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Wests Tigers driven by Mosese’s memory
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Wests Tigers and Parramatta NRL teams are coming together to support the Stay Kind initiative.

The memory of Mosese Fotuaika still looms large for Wests Tigers and sits heavy in the heart of his former teammates.

When the Tigers and Parramatta run out at ANZ Stadium next weekend, both will replace their front of jersey sponsors with the logo of the Stay Kind initiative.

Much of the build up will focus on Mitchell Moses’ first appearance against his former club but the Tigers are attempting to use the game as a vehicle to deliver a message about suicide which resonates deeply with many at their Concord headquarters.

Stay Kind was established in memory of Stuart Kelly – the brother of one-punch victim Thomas Kelly – who last year took his own life after persistent bullying and death threats.

Suicide, in particular youth suicide, is an issue that cuts close to the bone with the Tigers players and management.

In 2013 they were devastated after Fotuaika, a promising young front-rower who had just been elevated to the fulltime NRL squad, took his own life hours after injuring himself in the gym.

“I think this is why the Wests Tigers wanted to jump on board (with Stay Kind), we’ve had a past with that with Mosese back in 2013,” Tigers skipper Chris Lawrence said.

“With football clubs, and society in general, it’s a massive issue that needs more attention. If this is some small way we can shine a little light on it, it’s our little bit.”

Fotuaika was a part of the club’s 2012 under-20s grand final win and many of his former teammates are still at the club.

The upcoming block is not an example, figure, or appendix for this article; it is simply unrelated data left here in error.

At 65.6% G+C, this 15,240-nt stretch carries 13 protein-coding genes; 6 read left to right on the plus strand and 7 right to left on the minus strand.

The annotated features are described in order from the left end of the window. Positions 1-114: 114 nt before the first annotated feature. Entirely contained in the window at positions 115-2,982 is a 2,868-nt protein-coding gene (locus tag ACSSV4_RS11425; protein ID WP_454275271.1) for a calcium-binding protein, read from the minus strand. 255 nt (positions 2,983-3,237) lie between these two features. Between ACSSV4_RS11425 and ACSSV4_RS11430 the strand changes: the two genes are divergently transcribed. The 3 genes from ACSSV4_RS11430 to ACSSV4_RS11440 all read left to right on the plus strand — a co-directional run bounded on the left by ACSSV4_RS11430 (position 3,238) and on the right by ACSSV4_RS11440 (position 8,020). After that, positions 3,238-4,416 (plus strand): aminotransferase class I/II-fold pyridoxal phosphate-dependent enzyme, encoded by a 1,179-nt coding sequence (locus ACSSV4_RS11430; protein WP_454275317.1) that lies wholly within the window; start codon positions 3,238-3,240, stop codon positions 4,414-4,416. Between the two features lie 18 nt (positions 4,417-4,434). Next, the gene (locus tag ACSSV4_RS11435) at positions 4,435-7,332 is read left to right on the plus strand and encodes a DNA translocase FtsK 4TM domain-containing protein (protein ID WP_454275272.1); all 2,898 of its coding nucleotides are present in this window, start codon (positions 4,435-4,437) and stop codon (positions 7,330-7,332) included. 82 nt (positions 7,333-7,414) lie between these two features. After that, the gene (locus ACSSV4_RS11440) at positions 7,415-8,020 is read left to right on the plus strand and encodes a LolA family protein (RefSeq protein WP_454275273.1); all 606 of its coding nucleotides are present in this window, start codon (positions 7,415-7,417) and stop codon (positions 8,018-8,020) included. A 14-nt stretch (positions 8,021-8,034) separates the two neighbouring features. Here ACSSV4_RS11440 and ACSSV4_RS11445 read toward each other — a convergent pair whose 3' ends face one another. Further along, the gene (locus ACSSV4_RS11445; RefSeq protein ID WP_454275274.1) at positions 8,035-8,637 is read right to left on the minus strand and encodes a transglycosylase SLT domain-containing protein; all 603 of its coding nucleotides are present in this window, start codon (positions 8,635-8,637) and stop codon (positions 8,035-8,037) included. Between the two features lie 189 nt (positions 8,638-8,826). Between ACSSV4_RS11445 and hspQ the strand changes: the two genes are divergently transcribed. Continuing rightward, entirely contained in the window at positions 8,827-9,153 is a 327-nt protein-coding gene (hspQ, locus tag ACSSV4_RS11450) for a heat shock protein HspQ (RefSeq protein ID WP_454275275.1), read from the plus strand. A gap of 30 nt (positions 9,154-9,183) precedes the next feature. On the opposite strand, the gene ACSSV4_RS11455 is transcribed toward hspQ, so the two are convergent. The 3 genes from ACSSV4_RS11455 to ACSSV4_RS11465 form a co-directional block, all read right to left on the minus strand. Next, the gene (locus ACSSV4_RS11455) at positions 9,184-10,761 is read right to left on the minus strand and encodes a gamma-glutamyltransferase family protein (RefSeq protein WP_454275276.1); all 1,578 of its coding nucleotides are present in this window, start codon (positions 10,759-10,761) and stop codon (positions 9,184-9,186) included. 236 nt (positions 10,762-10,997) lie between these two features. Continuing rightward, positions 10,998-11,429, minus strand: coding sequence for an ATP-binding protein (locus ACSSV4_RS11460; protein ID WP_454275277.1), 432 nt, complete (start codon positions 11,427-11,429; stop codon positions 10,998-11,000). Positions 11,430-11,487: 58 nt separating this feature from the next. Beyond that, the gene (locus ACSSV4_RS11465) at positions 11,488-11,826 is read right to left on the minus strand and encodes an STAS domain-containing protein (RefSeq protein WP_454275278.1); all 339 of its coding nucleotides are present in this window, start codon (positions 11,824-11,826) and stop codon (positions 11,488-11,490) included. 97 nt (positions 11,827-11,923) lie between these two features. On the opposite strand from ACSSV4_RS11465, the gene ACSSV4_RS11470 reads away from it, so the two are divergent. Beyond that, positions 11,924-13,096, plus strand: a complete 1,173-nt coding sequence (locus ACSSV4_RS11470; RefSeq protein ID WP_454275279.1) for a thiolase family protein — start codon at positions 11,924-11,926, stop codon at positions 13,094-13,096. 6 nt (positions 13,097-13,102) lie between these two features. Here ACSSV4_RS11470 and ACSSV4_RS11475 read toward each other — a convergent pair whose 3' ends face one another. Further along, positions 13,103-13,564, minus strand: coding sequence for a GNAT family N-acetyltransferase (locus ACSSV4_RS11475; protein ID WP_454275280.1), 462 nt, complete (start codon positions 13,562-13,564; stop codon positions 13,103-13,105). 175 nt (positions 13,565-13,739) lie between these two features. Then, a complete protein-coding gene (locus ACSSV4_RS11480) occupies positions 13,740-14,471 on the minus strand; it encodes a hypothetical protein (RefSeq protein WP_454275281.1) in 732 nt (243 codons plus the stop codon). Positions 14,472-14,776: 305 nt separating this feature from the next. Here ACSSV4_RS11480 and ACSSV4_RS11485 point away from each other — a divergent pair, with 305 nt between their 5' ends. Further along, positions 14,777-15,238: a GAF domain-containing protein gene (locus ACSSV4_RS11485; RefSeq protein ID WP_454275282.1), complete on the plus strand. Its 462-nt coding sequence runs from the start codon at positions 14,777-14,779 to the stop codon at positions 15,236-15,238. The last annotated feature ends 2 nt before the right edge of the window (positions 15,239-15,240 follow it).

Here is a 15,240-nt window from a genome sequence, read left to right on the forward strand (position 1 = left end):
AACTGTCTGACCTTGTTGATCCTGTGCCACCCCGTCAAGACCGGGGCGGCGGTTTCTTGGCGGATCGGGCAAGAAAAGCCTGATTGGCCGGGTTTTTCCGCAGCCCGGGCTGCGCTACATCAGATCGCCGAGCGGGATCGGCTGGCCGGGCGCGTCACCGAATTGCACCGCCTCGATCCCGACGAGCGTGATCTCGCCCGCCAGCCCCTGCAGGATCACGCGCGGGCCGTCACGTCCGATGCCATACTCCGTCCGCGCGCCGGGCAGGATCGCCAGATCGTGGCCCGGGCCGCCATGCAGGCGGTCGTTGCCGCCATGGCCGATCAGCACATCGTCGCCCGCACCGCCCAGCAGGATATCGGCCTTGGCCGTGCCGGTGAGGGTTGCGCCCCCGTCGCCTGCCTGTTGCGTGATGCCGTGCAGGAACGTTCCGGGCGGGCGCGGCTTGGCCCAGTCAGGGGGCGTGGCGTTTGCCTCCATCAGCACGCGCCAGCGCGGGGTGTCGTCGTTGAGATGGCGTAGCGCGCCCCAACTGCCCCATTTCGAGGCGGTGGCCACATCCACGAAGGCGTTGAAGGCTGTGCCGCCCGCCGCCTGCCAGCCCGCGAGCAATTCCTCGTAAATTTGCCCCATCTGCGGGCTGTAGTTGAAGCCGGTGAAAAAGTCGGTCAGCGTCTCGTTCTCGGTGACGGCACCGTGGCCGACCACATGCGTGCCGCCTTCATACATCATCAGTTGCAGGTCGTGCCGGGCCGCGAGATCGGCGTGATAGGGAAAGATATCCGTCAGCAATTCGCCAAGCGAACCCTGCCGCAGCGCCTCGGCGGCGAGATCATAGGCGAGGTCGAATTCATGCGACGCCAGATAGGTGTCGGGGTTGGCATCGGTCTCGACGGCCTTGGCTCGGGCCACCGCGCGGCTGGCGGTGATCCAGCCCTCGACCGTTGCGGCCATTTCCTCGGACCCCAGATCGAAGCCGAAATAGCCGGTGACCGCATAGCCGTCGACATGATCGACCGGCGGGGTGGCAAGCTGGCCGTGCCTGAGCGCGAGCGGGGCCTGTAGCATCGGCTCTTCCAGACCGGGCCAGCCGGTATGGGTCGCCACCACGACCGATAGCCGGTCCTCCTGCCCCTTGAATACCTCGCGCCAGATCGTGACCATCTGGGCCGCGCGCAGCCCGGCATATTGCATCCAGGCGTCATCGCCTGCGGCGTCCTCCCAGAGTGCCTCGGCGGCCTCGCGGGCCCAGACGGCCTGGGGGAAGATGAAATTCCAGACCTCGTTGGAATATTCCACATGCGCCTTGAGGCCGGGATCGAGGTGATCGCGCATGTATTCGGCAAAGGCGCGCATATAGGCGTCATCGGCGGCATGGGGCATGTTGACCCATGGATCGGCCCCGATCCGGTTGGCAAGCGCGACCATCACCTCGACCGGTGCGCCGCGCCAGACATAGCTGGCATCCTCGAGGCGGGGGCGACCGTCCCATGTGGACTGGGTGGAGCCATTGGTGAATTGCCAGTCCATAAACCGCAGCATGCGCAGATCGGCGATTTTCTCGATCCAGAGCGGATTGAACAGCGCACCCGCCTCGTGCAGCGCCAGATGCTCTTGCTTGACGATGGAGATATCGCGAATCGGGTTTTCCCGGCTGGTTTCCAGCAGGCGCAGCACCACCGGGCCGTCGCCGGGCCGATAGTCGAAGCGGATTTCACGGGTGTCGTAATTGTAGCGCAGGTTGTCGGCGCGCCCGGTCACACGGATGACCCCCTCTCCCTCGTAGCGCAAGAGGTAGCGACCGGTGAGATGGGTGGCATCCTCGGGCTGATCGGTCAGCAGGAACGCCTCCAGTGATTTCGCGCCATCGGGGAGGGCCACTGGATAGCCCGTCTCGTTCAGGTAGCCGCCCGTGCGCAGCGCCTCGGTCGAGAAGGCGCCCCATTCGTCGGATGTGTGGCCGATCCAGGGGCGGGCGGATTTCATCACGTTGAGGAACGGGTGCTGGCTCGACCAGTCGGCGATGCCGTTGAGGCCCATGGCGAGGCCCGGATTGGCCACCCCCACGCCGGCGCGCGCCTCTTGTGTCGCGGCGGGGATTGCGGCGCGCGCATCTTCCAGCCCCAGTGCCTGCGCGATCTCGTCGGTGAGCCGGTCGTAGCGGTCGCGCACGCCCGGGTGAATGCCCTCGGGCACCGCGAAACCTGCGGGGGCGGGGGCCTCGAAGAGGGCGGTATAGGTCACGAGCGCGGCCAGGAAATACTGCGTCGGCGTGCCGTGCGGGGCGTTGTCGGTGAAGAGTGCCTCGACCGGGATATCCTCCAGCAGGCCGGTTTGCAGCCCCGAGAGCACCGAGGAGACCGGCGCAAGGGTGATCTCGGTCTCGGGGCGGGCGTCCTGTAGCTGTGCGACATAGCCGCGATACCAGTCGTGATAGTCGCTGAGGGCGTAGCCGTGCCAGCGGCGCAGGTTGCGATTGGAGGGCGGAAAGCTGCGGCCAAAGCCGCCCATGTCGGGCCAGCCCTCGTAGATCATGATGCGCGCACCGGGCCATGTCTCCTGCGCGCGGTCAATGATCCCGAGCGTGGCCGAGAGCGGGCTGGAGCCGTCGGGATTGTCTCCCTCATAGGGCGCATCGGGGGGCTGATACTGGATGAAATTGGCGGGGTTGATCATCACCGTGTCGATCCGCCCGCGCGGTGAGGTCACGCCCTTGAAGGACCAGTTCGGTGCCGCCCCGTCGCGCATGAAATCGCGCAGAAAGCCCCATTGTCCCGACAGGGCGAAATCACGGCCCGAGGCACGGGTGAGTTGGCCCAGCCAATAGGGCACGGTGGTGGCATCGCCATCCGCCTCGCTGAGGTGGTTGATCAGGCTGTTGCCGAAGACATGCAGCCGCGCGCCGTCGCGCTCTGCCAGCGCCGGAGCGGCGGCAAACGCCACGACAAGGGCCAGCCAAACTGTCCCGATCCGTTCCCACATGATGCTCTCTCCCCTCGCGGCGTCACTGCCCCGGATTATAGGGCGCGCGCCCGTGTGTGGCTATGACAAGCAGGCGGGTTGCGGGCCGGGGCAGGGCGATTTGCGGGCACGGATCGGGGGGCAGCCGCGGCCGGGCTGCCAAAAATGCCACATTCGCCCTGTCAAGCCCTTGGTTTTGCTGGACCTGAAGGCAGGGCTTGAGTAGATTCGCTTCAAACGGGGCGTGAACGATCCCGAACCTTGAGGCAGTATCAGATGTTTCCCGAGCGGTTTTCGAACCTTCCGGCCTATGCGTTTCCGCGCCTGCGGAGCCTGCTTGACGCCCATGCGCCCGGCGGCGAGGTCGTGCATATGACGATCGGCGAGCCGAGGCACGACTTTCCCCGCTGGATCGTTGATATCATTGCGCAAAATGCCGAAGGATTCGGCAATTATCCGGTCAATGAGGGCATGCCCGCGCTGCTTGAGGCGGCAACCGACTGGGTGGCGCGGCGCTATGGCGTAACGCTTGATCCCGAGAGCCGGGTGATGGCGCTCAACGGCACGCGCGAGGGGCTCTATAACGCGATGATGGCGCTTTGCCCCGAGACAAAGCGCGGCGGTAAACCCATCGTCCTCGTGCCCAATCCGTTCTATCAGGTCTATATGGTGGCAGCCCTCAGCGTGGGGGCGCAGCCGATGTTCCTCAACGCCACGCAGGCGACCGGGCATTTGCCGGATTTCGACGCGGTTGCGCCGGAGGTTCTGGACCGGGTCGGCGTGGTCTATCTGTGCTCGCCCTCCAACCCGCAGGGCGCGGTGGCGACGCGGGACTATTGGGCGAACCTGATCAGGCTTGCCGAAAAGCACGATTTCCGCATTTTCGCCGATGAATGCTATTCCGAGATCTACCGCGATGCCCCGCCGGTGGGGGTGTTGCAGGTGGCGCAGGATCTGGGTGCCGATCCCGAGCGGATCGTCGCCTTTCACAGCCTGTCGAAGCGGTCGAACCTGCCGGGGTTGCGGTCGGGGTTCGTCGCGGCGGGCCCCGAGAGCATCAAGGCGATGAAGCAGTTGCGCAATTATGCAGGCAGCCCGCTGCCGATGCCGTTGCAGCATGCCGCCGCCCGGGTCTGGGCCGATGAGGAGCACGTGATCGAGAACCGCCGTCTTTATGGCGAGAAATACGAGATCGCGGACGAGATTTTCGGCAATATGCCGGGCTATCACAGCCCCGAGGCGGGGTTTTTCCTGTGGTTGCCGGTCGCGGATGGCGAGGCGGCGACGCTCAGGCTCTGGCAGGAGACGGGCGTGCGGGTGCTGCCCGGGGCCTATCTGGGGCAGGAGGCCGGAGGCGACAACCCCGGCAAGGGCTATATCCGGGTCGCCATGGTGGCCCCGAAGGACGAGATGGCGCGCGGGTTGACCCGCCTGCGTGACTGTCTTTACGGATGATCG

Players from both sides on Monday came together to plead with fans to fill ANZ Stadium next Sunday, knowing that when the rugby league community gets behind a cause – as it has done with the Rise For Alex and Beanies For Brain Cancer rounds in recent years – it can make a real difference.

Halfback Luke Brooks said Fotuaika’s death had left a lasting imprint on many still at the Tigers and they were hoping next week’s game can help shape attitudes and save lives.

“It was a great shock,” Brooks said.

“You didn’t know what he was going through and it was a shock we didn’t expect.

“The club was really good, all the boys stuck solid. It still affects some of the boys now but it’s a great cause to support.”

 

Suicide Call Back Service 1300 659 467.

MensLine Australia 1300 78 99 78.

Multicultural Mental Health Australia www.mmha.org.au.

Local Aboriginal Medical Service details available from www.bettertoknow.org.au/AMS

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